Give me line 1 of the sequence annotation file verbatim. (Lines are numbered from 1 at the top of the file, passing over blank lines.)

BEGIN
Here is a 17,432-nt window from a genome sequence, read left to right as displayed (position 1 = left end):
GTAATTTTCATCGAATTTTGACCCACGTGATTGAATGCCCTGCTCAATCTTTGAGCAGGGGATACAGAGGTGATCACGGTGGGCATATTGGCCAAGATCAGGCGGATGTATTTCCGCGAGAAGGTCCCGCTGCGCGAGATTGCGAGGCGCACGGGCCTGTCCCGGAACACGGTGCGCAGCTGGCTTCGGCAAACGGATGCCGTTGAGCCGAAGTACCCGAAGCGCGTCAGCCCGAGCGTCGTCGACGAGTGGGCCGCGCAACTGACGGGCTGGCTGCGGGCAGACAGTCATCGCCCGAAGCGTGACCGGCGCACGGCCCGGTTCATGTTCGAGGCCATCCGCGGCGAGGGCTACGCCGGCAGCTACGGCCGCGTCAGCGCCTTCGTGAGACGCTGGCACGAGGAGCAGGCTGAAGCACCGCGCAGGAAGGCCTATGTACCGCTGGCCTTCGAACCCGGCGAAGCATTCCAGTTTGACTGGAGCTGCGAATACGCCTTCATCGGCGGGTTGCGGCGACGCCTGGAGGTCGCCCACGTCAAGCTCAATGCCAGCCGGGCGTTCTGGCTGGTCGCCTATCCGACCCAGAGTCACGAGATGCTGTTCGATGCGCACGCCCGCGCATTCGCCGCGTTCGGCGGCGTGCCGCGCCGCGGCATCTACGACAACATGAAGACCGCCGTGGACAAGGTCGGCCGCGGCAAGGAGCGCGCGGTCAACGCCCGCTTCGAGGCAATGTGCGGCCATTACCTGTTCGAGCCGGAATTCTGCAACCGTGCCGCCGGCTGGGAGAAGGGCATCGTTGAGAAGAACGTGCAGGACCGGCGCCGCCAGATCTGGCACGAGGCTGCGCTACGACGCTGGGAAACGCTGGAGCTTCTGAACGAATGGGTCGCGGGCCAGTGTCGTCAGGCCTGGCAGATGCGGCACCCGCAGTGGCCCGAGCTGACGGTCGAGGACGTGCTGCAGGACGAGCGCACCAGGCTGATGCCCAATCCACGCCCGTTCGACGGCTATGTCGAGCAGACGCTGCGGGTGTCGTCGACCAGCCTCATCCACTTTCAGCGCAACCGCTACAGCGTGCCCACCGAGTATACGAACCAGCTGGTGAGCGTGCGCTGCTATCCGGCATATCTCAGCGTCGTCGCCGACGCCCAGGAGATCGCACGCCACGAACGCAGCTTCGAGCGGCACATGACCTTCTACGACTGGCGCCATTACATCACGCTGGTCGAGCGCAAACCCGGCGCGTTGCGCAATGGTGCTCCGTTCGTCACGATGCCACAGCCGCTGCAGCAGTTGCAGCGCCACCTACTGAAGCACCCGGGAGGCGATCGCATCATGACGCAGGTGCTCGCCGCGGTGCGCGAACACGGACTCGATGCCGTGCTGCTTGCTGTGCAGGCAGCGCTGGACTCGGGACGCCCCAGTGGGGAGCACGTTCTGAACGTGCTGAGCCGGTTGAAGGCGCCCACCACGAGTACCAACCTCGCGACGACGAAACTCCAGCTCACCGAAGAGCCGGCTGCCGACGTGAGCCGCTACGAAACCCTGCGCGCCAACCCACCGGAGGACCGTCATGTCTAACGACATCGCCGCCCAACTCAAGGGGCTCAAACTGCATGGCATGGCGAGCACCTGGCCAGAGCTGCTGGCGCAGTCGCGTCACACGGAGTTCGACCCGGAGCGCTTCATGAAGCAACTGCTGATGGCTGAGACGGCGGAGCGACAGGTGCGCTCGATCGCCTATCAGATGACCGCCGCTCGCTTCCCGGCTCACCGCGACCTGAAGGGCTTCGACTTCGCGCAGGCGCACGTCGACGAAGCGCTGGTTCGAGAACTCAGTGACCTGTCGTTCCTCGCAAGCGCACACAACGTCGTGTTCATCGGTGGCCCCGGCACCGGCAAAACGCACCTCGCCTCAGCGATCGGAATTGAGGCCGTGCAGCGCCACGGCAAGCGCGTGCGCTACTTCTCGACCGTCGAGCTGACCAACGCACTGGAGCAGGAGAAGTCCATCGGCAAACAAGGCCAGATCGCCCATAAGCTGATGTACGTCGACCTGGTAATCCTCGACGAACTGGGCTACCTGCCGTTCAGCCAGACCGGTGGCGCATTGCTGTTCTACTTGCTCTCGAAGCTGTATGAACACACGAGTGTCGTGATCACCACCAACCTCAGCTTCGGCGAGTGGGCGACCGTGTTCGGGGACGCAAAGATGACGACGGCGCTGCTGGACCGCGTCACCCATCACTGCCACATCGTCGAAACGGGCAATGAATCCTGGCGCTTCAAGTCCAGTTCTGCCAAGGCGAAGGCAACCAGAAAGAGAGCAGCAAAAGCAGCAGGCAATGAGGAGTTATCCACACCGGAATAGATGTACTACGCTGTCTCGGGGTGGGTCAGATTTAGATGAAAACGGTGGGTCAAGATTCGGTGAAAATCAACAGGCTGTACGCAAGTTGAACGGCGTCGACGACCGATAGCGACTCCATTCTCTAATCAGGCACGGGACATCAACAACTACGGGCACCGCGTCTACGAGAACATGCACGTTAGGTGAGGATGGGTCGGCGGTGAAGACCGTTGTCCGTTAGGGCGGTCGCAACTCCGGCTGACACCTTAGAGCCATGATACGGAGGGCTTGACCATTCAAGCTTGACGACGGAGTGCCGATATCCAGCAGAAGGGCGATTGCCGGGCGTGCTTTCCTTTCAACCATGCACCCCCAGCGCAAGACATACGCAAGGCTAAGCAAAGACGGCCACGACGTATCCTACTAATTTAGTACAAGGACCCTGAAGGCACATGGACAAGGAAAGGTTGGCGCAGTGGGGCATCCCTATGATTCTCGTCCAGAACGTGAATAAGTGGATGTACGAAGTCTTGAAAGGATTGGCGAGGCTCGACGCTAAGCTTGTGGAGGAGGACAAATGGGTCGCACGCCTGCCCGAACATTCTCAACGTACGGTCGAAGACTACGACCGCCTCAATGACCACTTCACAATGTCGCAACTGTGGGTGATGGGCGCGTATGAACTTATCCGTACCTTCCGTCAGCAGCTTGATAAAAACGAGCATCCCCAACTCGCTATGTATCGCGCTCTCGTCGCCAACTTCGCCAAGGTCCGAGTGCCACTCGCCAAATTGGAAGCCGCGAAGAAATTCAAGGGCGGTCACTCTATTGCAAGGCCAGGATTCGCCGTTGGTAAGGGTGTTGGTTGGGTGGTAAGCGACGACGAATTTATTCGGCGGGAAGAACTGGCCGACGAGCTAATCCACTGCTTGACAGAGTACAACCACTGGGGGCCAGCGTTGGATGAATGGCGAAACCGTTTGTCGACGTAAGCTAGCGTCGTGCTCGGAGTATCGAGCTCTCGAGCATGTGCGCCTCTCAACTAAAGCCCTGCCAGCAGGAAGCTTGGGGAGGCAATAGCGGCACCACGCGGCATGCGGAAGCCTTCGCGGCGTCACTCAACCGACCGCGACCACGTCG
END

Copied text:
Here is a 17,432-nt window from a genome sequence, read left to right as displayed (position 1 = left end):